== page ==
Classifieds | Archives | Jobs | About TGT | Contact | Subscribe
 | 
Last updated 0 minute ago
Printer Friendly Version | TGT@Twitter | RSS Feed |
HOME LOCAL MIDEAST ASIA WORLD BUSINESS SPORT OPINION WRITERS
Sara Al Mheiri: Cheesy friendship movies
June 20, 2014
 Print    Send to Friend

I slammed the door and jumped onto my bed face first. I put in my headphones and blasted the first song I could click on to drown out the world. And when I say the world, I mean my college friends. How could they do such things to me? I thought we were best friends? Didn’t my high school teachers always tell me that’s where you will meet your future bridesmaids? Yet, there I was. Lying on my bed, feeling so isolated and angry at the world but especially at myself. I picked up my phone to check the time zones and figure out which friend to call and sob my heart out to. High School friend.

All through high school, teachers, parents and the media fed us the notion that high school relationships, and especially friendships, would never last. The movie, The Sisterhood of the Traveling Pants, perfectly exemplifies what happens once you say your goodbyes to your old school. I know it’s a silly tween movie but my brain has just shut down on ideas so bear with me; trust me it will make sense. It’s about four young best friends whose last existing tie to each other is a pair of magical jeans that fits each of them perfectly. It’s the only thing that brings them together and helps them communicate. Now, bring that plot back to real life, subtract those worn-out jeans and instead replace it with old fun memories of the days where life was a whole lot simpler. That’s technically all my high school friends and I talk about. How we used to do this and that and oh, remember the time when Mrs Whatsherface told you off! Or so I thought (about the friendship, not Mrs Whatsherface).

That’s not the case. At all. In fact, all I want to do is slap just-recently-graduated-from-high-school Sara. Really hard. For thinking this was going to be the case with my best friends. The people who I grew up with for more than seven years. Those long, painfully awkward seven years where they watched me grow from an awkward mono-browed teenager to a grown woman who was on her way to an unfamiliar territory confidently. I often think to myself, if they stuck by me all those years when I looked like the not-so distant cousin of Quasimodo, why turn my back on them all of a sudden? All because ‘you were going to meet new, cooler people.’ I remember the last day so distinctly, where I merely walked away, with my head already erasing their names in order to make room for my college friends. To be fair, my graduating class was only thirty something, so you do get a little bored from hanging out with the same people all day, every day. But still.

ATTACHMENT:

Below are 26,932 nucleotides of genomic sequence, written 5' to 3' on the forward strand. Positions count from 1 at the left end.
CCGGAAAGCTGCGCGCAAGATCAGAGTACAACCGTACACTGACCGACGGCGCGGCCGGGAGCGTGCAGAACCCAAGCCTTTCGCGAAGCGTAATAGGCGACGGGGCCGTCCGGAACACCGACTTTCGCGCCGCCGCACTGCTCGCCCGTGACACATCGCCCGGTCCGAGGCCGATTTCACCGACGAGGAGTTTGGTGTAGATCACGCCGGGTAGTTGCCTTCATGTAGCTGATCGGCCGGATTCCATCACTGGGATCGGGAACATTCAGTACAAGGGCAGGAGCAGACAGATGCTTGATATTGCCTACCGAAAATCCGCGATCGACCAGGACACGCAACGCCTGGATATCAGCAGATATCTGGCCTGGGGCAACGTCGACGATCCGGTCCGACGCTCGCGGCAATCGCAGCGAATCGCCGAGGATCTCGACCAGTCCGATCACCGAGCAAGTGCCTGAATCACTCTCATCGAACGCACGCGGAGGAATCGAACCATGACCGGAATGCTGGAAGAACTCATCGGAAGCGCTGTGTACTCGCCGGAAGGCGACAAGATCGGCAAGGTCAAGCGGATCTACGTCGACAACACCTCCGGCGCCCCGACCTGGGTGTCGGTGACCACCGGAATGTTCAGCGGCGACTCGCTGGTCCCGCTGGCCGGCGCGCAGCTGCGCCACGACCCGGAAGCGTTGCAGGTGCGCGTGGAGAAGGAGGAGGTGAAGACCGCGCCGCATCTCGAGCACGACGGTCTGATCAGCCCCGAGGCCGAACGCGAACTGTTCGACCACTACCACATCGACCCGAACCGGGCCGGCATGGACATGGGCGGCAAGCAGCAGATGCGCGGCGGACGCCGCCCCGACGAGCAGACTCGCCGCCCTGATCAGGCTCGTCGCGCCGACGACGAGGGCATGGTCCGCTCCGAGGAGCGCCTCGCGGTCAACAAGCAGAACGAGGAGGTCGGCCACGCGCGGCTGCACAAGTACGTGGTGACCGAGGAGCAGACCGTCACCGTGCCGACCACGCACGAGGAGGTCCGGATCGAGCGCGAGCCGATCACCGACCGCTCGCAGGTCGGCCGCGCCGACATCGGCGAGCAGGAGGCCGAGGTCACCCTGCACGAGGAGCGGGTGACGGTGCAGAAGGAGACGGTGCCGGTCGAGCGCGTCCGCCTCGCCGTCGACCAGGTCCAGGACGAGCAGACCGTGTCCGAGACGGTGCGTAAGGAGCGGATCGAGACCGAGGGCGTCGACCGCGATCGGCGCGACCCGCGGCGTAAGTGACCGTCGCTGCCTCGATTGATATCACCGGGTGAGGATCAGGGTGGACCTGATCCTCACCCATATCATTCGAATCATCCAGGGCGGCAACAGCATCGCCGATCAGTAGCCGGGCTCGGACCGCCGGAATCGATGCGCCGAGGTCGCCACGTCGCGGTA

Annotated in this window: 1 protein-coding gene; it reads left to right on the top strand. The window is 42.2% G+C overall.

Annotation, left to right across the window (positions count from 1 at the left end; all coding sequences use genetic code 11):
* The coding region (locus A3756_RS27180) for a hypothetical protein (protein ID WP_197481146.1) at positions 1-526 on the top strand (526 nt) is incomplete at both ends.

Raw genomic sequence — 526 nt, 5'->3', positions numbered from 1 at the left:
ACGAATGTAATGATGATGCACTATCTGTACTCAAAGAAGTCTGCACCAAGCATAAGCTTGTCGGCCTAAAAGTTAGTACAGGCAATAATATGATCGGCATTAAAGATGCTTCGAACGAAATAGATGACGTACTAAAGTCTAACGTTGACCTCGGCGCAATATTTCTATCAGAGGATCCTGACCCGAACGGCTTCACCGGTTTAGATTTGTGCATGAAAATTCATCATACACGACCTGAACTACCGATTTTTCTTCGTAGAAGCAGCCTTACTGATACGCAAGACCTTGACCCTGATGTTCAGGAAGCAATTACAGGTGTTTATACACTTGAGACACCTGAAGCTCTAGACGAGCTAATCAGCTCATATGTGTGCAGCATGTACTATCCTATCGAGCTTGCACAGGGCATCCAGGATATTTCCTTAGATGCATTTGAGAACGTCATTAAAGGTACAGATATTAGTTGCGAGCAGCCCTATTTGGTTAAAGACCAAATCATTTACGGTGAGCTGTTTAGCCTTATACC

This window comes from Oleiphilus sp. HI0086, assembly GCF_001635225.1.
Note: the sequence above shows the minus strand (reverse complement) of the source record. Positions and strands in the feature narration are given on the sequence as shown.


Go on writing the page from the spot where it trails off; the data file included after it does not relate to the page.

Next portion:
I went off to college, ridiculously excited. I felt like the little puppy who was finally allowed to go to the park and meet the other dogs and humans. Constantly wagging my tail and sniffing other b..ts (again bear with me and my well-thought out analogies). I barely spoke to my old friends and when I did, all I talked about was what I had been doing with my new friends. Never asking them what they had been up to. The thought never even occurred to me, until one day, one by one my new, “cooler” friends began to drop like flies. And the homesickness began to kick in. I would sit in my room and just stare at the painstakingly made posters filled with photographs of our youth that all my friends made for me. You idiot, I thought to myself.

When I went home last Christmas, I made a vow to myself. Never cast away your family ever again. The grass is never greener on the other side. Although there were, and still are, a few patches of ravishing emerald grass, to whom one day, I will be making photo-filled posters of our crazy days at college. Now that I am back here, in Dubai, for the summer holiday, I often think... oh, sorry I have to go. I didn’t even pay attention to the time, I’m going to be so late for the mini celebration for my best friend that we are having at a fancy restaurant. It’s fine, I’m pretty sure they’ll forgive me.
 
Follow on Twitter
 

Add this page to your favorite Social Bookmarking websites
Comments
 
Post a comment
 
Name:
Country:
City:
Email:
Comment:
 
    
    
Related Stories
Biba Kang: Bias stalks women of colour
The news that actress Aurora Perrineau has accused one of the writers of the HBO series Girls, Murray Miller, of raping her at the age of 17, has prompted a rather shocki..
Frances Acquaah: Grazia editing out Nyong’o’s hair erases part of black culture
The Oscar-winning actress Lupita Nyong’o has criticised Grazia UK for erasing her hair on the cover of their latest issue. Many think racism is no longer an issue in the ..
Biba Kang: When proclivity turns to abuse, it’s a crime
What is being described as “Westminster’s sex-pest scandal” is only increasing in magnitude, as more and more allegations made against politicians seem to reveal a deep-s..
Jamie Tabberer: Why you shouldn’t body-shame Harvey Weinstein
Does body-shaming Harvey Weinstein warp our perception of sexual predators? To be clear, I condemn sexual harassment and abuse in all its forms. The allegations made a..
Hannah Slarks: What decent men can do in response to #MeToo
Almost all women have had bad things done to them by men. But not all men are bad. Lots of men are reading their Twitter and Facebook feeds this week in horror. Lots o..
FRONTPAGE
 
GALLERY
 
PANORAMA
 
TIME OUT
 
SPORT
 
 
Advertise | Copyright